|Reading 1||Response||Reading 2||Gospel|
|Nm 6:22-27||Ps 67:2-3, 5, 6, 8||Gal 4:4-7||Lk 2:16-21|
Mary: Mother of God, Theotokos, disciple
As part of Christmastime celebrations, the believing community celebrates the feast of Mary, the mother of God. This feast is intimately connected to Christmas and the incarnation mystery: Jesus, while remaining fully God, through Mary, became fully human.
In the first reading from the book of Numbers, God tells Moses how Aaron the priest should bless the people in God’s name. The Lectionary editors chose this reading to show that God continues to bless God’s people in Jesus’ circumcision and naming.
In the second reading Paul tells the Galatians that Jesus is fully human (“born of a woman”) and an observant, circumcised Jew (“born under the law”). Through Jesus’ death and resurrection, we have been redeemed (“ransomed”) and, through baptism, God has adopted us. As children, we can call out to God as our Father.
In the gospel, Luke describes how Mary’s thoughts and actions lead to discipleship:
- Mary’s thoughts. Luke tells us, “Mary kept all these things, reflecting on them in her heart.” Luke uses the Greek word συμβάλλω (soom-BAHL-loh) meaning “to consider” or “to ponder.” The Hebrew scripture uses the same word to describe Jacob pondering the meaning of Joseph’s dreams (Gen 37:11) and Nebuchadnezzar reflecting on Daniel’s advice about the king’s dreams (Dan 4:28-30). Like these Old Testament figures, Mary does not fully understand the revelations and messages she receives–the angel’s announcement (Lk 1:28-33), Elizabeth’s greeting (Lk 1:42-45), and the shepherds’ visit (Lk 2:15-17). Mary–like all disciples, including us–comes to understand Jesus’ identity only by reflecting on his ministry and his suffering, death, and resurrection.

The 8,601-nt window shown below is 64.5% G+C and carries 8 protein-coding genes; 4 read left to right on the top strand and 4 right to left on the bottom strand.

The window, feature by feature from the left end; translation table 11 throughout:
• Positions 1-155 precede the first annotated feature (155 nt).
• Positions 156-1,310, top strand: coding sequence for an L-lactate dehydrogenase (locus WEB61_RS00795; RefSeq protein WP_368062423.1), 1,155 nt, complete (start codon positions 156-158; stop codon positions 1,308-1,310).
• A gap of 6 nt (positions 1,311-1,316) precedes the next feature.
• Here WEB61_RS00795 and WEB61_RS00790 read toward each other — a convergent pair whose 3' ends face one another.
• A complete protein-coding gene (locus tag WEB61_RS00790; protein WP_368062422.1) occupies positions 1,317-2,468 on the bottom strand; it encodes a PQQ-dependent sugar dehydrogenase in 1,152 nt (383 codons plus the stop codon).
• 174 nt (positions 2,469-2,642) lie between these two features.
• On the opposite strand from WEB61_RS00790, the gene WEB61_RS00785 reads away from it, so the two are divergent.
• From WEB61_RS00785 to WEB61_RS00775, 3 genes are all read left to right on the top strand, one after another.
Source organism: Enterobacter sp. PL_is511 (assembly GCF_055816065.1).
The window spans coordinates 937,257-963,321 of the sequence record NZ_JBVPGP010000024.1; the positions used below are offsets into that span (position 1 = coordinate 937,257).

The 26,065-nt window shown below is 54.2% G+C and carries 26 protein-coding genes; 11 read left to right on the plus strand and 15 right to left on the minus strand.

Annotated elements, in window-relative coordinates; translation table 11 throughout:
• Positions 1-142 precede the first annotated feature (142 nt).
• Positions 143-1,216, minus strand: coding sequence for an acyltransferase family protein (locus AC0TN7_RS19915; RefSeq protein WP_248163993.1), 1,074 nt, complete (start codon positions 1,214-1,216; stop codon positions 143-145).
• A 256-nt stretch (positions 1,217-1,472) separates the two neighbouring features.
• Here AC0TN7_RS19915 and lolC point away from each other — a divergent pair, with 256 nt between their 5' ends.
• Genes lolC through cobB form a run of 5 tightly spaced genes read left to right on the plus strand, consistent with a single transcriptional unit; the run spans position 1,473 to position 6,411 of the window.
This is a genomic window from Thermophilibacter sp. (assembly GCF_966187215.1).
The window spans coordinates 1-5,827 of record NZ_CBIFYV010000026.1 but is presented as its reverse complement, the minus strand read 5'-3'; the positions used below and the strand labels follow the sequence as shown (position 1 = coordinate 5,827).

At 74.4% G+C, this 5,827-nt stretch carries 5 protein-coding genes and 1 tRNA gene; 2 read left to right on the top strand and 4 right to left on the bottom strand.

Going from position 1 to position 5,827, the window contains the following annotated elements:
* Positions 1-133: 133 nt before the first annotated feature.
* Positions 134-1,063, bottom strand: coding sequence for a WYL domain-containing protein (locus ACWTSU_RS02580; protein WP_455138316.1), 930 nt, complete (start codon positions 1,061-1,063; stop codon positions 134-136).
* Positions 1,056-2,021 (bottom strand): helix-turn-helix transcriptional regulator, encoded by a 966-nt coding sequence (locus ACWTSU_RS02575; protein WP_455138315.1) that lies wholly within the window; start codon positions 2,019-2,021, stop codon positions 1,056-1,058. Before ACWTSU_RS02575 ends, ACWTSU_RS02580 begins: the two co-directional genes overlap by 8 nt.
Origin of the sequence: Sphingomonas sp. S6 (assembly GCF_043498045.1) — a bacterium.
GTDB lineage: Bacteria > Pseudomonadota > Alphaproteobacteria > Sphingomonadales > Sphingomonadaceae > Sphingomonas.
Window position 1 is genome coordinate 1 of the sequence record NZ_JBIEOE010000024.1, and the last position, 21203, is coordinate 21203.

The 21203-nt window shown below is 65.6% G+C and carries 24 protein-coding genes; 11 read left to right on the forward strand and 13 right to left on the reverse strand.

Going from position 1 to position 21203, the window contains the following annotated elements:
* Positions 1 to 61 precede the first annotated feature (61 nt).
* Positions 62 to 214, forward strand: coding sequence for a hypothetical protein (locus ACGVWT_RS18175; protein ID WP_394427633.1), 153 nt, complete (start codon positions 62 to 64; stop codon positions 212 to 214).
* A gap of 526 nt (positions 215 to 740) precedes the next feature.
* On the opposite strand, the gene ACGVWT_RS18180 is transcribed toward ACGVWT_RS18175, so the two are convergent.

- Mary’s actions. Luke says, “When the time arrived for his circumcision, he was named Jesus, the name given him by the angel.” In Mosaic law, circumcision is the covenantal sign that incorporates Jewish males into the people of Israel (Gen 17:1-12). Mary and Joseph’s action–following the law–makes Jesus part of the people of Israel. The angel (God’s messenger) told Mary to name the child Jesus, meaning “YHWH saves.” Mary and Joseph’s action–following the angel’s command–marks Jesus as God incarnate to remind everyone that God continues to bless the chosen people in God’s own name. Mary–like all disciples, including us–shows trust in God’s promise only by faith-in-action.
Today’s feast commemorates Mary as the Theotokos. The Greek word θεοτόκος (theh-oh-TOH-kos) means “God-bearer,” one of Mary’s oldest titles, found in Origen’s and Dionysius of Alexandria’s writings (around 250 AD). The Third Ecumenical Council (431 AD) formally affirmed Mary as Theotokos and the “Mother of God.” The council ruling emphasized that in his incarnation Jesus was both fully human and fully divine: Mary provided Jesus’ human nature while Jesus retained the eternal and divine nature of God. Theotokos, and all Mary’s titles, always lead us back to Christ: who he is, his incarnation, his life, his teachings, his transformative death and resurrection, and his continuing presence.